Effective Maintenance Tips For Deep-cycle Flooded Batteries
Edition: May/June 2012
One of the most important maintenance practices to sustaining the health of a golf car’s deep-cycle flooded battery is watering. Very often this is overlooked which can have devastating results on the performance and life of a deep-cycle battery and, consequently, severely impact your day of running errands or on the golf course.
While watering sounds like a simple task, there are several things you should know when watering deep-cycle flooded batteries. Safety is always the most important consideration. Whenever working with batteries be sure to wear safety goggles, gloves and protective clothing to prevent any possible contact with the battery’s electrolyte which is a mixture of sulfuric acid and water.
A deep-cycle flooded battery will lose water during charging, so it is important to replenish the water that is lost. The frequency as to how often batteries need to be watered will depend on use and application. Therefore, it is recommended that the electrolyte levels of batteries be monitored every two weeks until the frequency can be determined for your particular application.
Distilled water is recommended because it contains no impurities which can reduce battery life or impact its performance. You should never add acid to cells since batteries come with all of the acid they batteries need. Once electrolyte is lost, it can never be replaced and the battery will not have the proper amount of sulfate needed for good performance and long life. That is why proper watering is very important.
The proper maximum water level is 1/8” below the bottom of the fill well. It is important not to overfill the cell, since during charging the electrolyte levels will rise and if they are overfilled the electrolyte may come out of the batteries. This will reduce the life of the battery and effect its operation. You should never let the electrolyte level go below the battery plates which will damage the plates and significantly impact the overall performance of the battery.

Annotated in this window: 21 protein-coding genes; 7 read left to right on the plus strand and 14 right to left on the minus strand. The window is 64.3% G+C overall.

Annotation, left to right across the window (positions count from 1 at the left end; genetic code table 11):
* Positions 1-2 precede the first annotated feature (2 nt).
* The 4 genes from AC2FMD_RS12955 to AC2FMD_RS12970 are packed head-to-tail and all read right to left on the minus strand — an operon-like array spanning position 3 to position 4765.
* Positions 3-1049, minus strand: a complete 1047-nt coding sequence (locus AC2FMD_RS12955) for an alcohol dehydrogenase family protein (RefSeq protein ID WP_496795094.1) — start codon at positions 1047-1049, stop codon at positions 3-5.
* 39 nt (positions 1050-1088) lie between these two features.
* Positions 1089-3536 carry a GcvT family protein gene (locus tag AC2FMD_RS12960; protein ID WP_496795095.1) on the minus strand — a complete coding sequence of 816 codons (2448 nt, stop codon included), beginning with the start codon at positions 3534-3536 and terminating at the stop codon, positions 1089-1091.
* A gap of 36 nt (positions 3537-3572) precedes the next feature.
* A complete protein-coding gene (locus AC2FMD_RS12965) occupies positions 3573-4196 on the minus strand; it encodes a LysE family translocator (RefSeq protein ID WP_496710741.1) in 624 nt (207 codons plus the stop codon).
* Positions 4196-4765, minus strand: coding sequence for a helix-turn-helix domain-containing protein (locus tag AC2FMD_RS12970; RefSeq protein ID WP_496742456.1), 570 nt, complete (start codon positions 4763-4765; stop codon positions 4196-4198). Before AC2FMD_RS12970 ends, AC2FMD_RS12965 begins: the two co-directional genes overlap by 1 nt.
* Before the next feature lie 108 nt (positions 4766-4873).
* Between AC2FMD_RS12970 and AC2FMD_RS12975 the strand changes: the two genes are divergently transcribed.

It’s also important to note that water should only be added to batteries that are fully charged. Never add water to discharged batteries. The only exception is if the plates are exposed. In this case, add just enough water to cover the plates. Then after charging, add enough water to bring the electrolyte to the proper level.
Watering batteries can sometimes be messy and difficult, so single-point watering systems have been designed to make the job easier. Trojan’s HydroLinkTM is one of the products available on the market today to simplify the job of watering flooded batteries. The HydroLink manifold replaces the current vents on selected Trojan batteries and features tubing which is used to connect the group of batteries in the golf car. The tubing is then easily connected to a water source and will deliver the proper amount of water to the batteries, filling a set of batteries in less than 30 seconds. Please note that HydroLink is not available for use with Trojan’s Plus Series batteries.
Another important maintenance practice to keep flooded batteries operating at optimum levels is performing equalization. Equalization is an overcharge of flooded batteries after they’ve been fully charged to address imbalanced cells and prevent stratification from undercharging which will harm the batteries. Stratification occurs when the electrolyte concentration is greater at the bottom of the battery than the top which will corrode the battery plates and eventually destroy the batteries.
It also is important to periodically clean and tighten battery connections. Before cleaning, be sure all vent caps are completely installed and tightened to ensure no cleaning solution enters the battery cells. Clean the top of the battery, terminals, and battery wires with a solution of one cup of baking soda and one gallon of water using a wire brush. When completed, rinse with water and dry all areas. Next ensure all connections are tightened being careful not to under tighten which can cause terminal meltdown, or over tighten which can result in terminal breakage. Be sure to refer to your user’s guide to determine proper torque values for your specific battery model. Once these processes are complete, thinly coat all connections with an anti-corrosion spray or silicone gel to the terminals to resist corrosion.
Regardless of what battery technology you choose to meet your particular requirements, always be sure to read the battery manufacturer’s user’s guide which should provide important information on proper maintenance practices.
Please visit Trojan Battery’s Web site to view Trojan Tips our new video tutorial series which will provide detailed information on various battery technologies and other useful battery maintenance information.